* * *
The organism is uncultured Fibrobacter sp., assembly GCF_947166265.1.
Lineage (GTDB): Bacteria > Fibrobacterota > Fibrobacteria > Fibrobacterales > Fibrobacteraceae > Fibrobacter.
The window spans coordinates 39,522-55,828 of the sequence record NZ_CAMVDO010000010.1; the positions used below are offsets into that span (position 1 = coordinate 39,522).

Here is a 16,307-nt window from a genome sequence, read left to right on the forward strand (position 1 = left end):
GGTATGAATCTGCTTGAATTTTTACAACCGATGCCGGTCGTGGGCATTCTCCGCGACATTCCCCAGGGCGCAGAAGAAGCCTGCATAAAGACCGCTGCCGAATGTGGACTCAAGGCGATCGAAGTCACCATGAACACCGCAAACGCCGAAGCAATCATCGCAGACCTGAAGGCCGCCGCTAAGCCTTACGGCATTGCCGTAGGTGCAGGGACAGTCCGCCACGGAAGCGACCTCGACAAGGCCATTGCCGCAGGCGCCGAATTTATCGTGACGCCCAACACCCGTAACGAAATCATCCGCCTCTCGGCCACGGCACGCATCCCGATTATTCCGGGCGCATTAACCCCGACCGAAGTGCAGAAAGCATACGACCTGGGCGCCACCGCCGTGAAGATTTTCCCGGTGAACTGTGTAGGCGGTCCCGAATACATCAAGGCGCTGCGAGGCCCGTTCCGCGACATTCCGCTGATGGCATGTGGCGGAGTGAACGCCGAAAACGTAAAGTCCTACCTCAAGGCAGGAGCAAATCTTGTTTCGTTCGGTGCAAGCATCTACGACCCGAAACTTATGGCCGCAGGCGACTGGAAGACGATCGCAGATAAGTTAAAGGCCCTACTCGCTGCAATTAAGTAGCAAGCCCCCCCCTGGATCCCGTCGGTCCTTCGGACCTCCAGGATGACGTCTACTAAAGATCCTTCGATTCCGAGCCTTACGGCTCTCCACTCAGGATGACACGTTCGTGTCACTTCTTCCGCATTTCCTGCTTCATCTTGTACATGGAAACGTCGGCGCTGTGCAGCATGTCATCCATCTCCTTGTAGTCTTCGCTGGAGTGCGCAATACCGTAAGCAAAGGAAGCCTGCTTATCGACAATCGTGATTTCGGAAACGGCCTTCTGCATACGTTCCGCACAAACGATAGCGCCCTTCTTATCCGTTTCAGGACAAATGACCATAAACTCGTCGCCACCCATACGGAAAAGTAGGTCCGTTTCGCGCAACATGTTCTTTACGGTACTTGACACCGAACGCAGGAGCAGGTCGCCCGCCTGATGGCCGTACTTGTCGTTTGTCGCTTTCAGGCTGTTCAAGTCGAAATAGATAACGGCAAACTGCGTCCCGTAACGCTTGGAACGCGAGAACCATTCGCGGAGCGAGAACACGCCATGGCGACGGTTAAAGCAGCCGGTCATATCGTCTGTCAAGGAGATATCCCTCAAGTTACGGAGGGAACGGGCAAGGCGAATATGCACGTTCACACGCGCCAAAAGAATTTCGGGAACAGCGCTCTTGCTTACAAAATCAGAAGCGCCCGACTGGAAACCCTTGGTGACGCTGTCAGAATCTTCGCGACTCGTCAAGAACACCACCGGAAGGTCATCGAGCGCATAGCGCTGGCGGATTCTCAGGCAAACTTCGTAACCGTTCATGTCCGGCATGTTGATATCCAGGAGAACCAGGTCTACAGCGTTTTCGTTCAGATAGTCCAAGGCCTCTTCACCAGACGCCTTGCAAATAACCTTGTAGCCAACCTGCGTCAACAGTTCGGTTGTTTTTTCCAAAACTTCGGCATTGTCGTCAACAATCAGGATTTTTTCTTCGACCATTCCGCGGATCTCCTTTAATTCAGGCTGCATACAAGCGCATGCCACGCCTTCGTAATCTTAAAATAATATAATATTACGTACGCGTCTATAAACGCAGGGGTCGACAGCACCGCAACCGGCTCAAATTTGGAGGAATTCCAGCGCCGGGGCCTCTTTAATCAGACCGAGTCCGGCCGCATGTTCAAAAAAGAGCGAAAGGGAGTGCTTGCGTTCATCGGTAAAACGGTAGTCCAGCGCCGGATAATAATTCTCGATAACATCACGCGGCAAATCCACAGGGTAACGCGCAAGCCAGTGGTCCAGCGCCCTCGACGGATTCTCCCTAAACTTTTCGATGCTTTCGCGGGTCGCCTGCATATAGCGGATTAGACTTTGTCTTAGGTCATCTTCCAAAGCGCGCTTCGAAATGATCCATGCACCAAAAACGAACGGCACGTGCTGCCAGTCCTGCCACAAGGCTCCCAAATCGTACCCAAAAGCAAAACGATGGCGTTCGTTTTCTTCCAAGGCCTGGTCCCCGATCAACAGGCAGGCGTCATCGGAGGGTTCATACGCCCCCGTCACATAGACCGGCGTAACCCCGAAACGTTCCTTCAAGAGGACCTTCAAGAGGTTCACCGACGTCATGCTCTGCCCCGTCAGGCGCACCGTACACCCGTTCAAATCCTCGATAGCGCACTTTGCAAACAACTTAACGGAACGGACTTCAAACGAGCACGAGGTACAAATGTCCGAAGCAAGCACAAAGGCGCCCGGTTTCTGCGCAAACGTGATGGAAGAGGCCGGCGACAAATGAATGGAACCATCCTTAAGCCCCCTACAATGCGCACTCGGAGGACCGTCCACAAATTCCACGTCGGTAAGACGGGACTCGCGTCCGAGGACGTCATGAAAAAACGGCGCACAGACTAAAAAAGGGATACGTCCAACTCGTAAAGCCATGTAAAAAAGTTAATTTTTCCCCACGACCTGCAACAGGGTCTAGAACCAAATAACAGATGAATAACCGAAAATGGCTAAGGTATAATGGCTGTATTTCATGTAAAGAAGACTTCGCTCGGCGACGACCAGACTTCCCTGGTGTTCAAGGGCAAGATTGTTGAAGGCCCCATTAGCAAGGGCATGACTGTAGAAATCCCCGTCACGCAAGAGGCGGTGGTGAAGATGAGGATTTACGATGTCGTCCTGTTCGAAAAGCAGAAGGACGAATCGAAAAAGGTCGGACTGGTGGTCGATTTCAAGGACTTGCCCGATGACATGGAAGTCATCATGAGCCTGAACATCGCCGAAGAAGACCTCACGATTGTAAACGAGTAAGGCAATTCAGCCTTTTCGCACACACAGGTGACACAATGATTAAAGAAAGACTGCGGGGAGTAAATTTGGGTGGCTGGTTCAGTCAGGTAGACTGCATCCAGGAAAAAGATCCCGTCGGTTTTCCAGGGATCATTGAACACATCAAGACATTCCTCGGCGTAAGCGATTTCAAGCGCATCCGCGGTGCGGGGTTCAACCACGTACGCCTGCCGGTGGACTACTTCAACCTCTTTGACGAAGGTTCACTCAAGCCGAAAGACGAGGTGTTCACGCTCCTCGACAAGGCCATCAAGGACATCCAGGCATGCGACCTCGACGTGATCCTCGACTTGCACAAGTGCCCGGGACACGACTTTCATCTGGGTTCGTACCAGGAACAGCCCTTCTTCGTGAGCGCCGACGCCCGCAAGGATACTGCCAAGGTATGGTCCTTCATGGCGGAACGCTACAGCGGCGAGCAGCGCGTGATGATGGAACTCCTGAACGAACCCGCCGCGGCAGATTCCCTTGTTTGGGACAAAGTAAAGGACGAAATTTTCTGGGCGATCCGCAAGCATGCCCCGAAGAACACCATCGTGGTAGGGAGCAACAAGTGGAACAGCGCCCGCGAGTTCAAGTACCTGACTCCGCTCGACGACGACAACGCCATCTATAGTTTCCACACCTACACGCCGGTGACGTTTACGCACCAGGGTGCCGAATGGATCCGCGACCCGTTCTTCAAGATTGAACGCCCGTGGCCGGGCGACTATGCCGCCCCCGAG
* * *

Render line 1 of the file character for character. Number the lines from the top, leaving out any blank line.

The organism is uncultured Fibrobacter sp., assembly GCF_947166265.1.